April 27, 2006 -- “The Guardian” is a standard-issue movie about military-style training, heroism, romance and camaraderie, along the lines of “Men of Honor,” “Annapolis,” “Top Gun,” “G.I. Jane” and movies of that ilk. The difference is that this one is about people who are trained how to save lives instead of how to take lives. It is a movie about the Coast Guard, a branch of the military seldom seen in the movies. During and immediately after Hurricane Katrina battered the Gulf Coast, most federal agencies failed to do much to help survivors except one, the Coast Guard. The Coast Guard rescued thousands of people from New Orleans and the Gulf Coast. While other federal agencies floundered in bureaucratic red tape, the Coast Guard simply let their rescue crews do their jobs, and excercise their best judgement, and they performed heroically. Why this happened, when so many others failed, is explained in this movie.
Kevin Costner (“The Upside of Anger”) stars as Ben Randall, an aging rescue swimmer who is a legend in the Coast Guard for his daring rescue missions. After one such mission turns into a disaster, he is injured and ordered to a teaching position at the Coast Guard Academy until he heals sufficiently to return to duty. While teaching, he encounters a young cadet, Jake Fischer (Ashton Kutcher of “A Lot Like Love”) who reminds him of himself. Something about the young man doesn't add up, so he digs deeper and finds a secret about the young man's past which explains a lot.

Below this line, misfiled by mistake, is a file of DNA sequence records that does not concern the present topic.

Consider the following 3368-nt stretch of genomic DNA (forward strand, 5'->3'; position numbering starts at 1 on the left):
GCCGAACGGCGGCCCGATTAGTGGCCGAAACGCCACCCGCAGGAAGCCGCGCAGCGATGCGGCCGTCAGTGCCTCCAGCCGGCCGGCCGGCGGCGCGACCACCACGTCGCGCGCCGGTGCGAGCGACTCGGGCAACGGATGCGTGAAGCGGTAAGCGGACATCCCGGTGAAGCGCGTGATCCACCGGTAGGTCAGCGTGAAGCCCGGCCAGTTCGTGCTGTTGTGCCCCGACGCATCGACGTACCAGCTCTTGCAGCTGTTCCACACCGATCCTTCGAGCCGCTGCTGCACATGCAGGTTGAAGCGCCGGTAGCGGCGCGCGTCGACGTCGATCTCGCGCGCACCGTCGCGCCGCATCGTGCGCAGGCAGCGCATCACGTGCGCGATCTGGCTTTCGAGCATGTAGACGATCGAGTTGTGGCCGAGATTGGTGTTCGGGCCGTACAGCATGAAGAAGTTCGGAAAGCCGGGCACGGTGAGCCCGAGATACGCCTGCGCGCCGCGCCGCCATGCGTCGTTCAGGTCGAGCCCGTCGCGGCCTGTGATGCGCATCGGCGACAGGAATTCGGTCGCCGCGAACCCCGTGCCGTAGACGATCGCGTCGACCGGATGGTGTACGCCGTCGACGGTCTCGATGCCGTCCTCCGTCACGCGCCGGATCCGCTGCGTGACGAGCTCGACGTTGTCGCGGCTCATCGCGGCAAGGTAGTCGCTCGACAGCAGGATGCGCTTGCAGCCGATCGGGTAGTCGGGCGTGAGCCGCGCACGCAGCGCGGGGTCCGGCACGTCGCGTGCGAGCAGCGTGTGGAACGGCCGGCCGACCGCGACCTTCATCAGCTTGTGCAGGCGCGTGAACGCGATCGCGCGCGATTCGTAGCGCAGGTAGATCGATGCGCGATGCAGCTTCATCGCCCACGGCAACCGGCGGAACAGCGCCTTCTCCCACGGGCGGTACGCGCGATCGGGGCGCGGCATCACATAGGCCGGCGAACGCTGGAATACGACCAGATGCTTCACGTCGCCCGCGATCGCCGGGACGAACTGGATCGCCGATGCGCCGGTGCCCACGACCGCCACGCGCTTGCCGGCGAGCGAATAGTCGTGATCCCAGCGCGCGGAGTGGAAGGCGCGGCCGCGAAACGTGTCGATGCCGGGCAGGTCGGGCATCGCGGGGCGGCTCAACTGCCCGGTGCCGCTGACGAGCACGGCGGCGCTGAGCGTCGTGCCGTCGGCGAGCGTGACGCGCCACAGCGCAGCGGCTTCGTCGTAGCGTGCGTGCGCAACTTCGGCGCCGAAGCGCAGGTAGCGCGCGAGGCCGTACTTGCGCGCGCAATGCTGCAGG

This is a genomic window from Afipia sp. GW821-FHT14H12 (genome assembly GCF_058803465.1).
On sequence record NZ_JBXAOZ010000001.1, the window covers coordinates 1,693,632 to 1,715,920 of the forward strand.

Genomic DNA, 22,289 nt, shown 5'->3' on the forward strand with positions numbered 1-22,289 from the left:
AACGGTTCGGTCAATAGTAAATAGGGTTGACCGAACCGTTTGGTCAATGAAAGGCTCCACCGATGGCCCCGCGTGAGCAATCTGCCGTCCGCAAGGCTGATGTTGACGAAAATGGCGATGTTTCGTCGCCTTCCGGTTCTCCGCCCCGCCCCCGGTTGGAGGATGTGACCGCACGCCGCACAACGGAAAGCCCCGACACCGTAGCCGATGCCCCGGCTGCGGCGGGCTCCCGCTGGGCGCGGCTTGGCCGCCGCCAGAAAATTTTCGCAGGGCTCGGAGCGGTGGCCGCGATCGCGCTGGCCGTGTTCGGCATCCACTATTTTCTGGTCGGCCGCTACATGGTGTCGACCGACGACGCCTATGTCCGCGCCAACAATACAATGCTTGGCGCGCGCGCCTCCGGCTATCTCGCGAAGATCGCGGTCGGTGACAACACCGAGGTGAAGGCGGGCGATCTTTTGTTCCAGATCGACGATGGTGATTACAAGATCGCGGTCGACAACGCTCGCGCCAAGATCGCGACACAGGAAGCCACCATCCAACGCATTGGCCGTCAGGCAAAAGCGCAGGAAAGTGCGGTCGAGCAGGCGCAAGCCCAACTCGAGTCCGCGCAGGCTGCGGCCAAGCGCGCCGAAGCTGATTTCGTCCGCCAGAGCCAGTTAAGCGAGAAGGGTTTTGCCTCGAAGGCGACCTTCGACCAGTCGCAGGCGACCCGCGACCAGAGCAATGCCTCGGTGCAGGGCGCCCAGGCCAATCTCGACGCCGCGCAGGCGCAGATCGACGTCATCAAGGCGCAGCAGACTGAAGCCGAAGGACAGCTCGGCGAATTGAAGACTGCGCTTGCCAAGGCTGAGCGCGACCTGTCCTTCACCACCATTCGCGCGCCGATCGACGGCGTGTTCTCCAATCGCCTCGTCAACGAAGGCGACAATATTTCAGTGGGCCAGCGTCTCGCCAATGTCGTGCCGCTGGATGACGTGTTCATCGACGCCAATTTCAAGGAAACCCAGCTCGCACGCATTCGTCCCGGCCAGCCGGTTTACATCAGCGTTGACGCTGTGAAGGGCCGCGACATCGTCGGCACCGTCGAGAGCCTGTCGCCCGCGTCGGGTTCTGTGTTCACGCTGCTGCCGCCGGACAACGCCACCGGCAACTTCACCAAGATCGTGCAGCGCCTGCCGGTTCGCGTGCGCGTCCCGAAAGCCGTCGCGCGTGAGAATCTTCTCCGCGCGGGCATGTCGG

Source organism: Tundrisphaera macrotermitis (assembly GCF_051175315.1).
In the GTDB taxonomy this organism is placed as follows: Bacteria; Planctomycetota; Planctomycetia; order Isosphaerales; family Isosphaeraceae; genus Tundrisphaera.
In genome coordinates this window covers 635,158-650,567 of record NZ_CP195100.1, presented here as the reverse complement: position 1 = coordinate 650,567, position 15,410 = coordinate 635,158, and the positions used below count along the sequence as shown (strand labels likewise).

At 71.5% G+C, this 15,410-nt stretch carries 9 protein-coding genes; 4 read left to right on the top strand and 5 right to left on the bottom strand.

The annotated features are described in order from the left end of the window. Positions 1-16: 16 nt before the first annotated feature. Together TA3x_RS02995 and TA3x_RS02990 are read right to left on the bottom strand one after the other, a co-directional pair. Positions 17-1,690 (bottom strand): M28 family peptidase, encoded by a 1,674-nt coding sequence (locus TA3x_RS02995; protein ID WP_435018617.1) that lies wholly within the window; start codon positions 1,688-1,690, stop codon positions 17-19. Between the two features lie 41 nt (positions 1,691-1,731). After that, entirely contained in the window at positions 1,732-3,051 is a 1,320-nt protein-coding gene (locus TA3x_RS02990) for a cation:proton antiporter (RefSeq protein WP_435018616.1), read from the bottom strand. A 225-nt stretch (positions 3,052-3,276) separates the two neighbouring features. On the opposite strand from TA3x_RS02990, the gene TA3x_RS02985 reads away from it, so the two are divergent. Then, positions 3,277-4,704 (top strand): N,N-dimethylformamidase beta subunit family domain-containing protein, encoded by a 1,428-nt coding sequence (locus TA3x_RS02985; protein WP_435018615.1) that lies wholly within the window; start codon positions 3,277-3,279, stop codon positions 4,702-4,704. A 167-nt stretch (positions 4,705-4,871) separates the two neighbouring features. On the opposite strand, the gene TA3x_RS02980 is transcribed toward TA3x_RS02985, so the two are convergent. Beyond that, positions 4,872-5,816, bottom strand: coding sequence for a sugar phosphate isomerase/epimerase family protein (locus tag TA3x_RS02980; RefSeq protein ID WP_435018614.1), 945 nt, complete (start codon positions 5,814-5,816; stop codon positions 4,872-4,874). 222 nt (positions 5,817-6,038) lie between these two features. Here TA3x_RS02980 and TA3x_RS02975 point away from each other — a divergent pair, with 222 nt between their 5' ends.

A good chunk of this long movie (136 minutes) is made up of training sequences, including a lot of standard montages. While some of the training is very similar to that of other military services, some is unique, like pushing a cement block across the bottom of a swimming pool. I found a lot of this training interesting because I really did not know much about the Coast Guard before watching this movie (interestingly though, I read that a Coast Guard pilot recently boarded the International Space Station for a tour of duty).
Along with the training stuff, there are some romantic subplots about Randall's breakup with his wife (played by Sela Ward of “The Day After Tomorrow”) and Fischer's romance with a local girl, Emily Thomas (Melissa Sagemiller), which is straight out of “An Officer and a Gentleman.” Of course there are some rescue scenes, too. These are well-staged using state of the art special effects to make them look real. None of this, including the somewhat disappointing, clichéd ending, is very surprising since it is heavily borrowed from other movies of this type. There is a slight supernatural twist at the end which is surprising, but it is a very tiny part of the movie.
The movie is a bit overlong and it has a few too many endings, but it is well-crafted, well-acted by a strong cast, and the rescue scenes are very realistic looking. It is a bit above average for this kind of film. I couldn't help but admire the film's noble spirit, which is sorely lacking in most movies. This film is about people who would lay down their lives to save complete strangers. That kind of nobility is of Biblical proportions. This film rates a C+.
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